$14,000 vs. $2,500: what horn should you buy?

I get so many questions from people asking some form of

I’m going to college and need a horn, will a student model do? Or do I need a pro model?

or

I just came back to the bass clarinet after 40 years. I never plan to play professionally. Do I need a professional horn? Is it worth the money?

I’ll just TL;DR right here: If you can afford it, I think you’d be better off purchasing a pro horn.

Long answer:

I understand that a $14k investment is significant. It’s a lot of money, to be sure. And, you can definitely get by with a $2,500 student horn and have a lot of success—many people have reached out to me since I made my Kessler review a year ago to tell me that they got one, and that they love it. That makes me happy.

Of course a Kessler, no matter how good, is not going to approach a Buffet or Selmer. Even Dave Kessler would tell you that.

But here’s one reason to consider a pro bass clarinet purchase you may not have thought about: they increase in value. Even more than clarinets, which hold their value and you can (usually) get out what you put into them, bass clarinets are rarer, and the secondary market is much more aggressive. I’ll say it again: they increase in value. It’s supply and demand: there are much fewer pro bass clarinets floating around.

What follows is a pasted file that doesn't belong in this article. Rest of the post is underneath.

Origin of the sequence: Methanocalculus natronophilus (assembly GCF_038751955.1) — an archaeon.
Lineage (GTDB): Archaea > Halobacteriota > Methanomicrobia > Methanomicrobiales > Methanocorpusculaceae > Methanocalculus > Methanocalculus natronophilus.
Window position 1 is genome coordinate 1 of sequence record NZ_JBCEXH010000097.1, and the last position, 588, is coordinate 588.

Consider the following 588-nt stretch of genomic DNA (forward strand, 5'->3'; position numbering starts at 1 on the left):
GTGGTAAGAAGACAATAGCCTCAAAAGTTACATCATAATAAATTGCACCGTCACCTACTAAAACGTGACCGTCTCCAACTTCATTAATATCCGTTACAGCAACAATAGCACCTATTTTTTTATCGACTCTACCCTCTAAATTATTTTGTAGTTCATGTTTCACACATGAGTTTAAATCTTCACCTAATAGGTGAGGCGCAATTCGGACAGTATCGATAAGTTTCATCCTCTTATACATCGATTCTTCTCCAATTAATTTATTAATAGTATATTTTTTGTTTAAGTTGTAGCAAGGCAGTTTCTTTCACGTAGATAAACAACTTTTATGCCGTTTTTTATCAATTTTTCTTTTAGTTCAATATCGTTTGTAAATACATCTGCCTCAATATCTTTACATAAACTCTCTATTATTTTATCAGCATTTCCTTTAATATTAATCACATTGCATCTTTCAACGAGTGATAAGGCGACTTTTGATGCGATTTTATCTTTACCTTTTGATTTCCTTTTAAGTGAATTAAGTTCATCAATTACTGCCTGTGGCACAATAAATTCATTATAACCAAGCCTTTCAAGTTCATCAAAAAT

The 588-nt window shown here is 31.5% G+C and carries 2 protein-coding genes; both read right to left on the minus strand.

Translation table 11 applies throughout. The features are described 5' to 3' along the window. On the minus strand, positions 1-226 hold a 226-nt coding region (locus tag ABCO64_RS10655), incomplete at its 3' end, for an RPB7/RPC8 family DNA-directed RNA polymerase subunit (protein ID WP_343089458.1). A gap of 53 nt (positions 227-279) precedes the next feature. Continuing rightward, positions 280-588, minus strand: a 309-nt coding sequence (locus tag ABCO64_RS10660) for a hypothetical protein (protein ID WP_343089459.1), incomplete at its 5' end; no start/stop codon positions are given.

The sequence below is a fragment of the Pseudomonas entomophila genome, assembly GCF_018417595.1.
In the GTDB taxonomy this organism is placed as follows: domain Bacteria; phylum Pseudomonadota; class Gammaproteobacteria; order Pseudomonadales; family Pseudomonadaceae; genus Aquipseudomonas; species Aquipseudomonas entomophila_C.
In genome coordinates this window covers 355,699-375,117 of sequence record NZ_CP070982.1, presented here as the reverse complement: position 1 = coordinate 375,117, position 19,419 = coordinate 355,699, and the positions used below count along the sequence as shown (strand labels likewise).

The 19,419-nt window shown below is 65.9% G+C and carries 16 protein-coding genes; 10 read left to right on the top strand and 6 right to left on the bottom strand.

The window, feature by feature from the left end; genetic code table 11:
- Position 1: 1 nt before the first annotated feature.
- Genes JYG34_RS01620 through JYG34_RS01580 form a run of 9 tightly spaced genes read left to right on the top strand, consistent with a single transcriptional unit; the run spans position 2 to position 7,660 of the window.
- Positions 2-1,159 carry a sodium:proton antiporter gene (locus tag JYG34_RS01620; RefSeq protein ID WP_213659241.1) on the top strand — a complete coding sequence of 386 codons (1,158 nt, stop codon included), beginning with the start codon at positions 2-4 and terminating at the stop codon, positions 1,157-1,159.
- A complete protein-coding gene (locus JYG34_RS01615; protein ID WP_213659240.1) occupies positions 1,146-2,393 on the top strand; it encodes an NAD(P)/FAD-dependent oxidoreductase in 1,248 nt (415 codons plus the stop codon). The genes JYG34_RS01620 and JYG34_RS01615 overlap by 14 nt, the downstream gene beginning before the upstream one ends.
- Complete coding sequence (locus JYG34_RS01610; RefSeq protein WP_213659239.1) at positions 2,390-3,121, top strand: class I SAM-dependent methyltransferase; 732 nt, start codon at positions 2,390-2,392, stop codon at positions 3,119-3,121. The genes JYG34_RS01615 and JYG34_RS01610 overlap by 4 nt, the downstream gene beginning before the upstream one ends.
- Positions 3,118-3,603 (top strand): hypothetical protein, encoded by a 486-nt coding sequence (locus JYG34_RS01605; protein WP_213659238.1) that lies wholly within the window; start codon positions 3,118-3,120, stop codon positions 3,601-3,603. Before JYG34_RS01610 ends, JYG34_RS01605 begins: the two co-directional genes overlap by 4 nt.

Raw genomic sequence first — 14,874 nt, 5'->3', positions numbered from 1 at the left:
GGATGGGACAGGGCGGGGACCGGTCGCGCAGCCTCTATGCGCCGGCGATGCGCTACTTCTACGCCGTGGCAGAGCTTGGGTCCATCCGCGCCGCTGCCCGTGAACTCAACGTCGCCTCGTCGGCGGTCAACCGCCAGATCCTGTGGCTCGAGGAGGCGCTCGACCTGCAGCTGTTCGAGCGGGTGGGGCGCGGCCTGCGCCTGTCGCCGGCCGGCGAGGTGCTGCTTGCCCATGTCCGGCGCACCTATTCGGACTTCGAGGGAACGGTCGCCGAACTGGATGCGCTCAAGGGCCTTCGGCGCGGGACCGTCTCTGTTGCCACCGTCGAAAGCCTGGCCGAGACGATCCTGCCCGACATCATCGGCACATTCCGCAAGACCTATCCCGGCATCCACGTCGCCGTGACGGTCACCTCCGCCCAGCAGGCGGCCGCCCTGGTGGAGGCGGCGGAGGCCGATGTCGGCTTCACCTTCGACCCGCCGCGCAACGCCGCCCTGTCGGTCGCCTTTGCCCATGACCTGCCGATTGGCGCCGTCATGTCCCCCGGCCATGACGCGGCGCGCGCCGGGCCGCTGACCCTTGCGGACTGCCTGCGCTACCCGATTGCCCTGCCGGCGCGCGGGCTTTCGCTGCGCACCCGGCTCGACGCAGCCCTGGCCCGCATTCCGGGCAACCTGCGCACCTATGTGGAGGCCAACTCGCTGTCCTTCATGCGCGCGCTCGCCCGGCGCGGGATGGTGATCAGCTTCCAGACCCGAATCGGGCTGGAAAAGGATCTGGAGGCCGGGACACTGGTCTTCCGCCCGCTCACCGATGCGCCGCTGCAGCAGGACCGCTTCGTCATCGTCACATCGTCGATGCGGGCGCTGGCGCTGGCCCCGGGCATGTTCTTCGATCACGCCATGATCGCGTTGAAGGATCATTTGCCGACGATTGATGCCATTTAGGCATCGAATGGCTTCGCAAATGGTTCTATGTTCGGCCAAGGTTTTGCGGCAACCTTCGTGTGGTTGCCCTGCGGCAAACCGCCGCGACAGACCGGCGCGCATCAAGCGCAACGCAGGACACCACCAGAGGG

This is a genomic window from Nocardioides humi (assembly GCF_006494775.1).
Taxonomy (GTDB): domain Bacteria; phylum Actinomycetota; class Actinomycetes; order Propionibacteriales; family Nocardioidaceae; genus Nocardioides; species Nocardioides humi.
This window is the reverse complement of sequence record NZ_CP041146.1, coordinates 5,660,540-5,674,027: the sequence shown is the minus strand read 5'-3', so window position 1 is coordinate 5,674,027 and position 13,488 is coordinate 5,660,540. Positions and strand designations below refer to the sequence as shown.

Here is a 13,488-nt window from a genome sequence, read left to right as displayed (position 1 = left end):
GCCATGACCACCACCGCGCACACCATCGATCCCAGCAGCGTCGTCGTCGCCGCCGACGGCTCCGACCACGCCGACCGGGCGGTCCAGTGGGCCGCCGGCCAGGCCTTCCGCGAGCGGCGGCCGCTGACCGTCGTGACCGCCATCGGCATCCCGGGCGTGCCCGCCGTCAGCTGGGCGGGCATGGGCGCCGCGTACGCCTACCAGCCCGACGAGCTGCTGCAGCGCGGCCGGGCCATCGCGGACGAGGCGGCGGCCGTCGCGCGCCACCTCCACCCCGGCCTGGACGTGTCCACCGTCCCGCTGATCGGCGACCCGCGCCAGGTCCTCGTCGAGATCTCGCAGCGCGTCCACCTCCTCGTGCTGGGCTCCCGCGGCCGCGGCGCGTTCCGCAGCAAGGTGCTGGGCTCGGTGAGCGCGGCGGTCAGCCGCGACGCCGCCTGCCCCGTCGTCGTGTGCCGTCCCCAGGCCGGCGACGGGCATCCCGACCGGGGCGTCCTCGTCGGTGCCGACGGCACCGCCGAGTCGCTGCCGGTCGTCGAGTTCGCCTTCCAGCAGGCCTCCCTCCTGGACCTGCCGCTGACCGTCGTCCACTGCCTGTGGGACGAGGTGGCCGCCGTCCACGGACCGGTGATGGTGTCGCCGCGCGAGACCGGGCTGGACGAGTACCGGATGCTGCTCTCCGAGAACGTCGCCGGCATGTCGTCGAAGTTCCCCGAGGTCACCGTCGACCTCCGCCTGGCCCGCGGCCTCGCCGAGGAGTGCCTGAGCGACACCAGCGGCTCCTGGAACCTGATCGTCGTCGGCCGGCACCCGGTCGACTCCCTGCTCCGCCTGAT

Two give you two examples: I bought a new Selmer Model 33 bass clarinet in 1985 for $2,250(!). This is the instrument I took to college as a freshman (Thanks Mom and Dad!) In 1998 I sold it for $5,000. I sold it because I bought a Selmer Model 37 bass clarinet in 1996 for $4,200. That one I sold last year for $12,000.

In my estimation, as grenadilla wood becomes more rare—especially the large pieces needed to make bass clarinets—these values will continue to rise. On the other hand, student horns, no matter what brand, do not increase in value. A quick search of eBay will prove that out.

But hey, let’s say you buy the a pro horn, but decide you want to play the kazoo professionally. With a pro horn you will get your money back if and when you decide to sell. With a student horn, you won’t.

So again, if you have the money to spend, buying a professional model horn isn’t the worst investment in the world.

Michael LowensternComment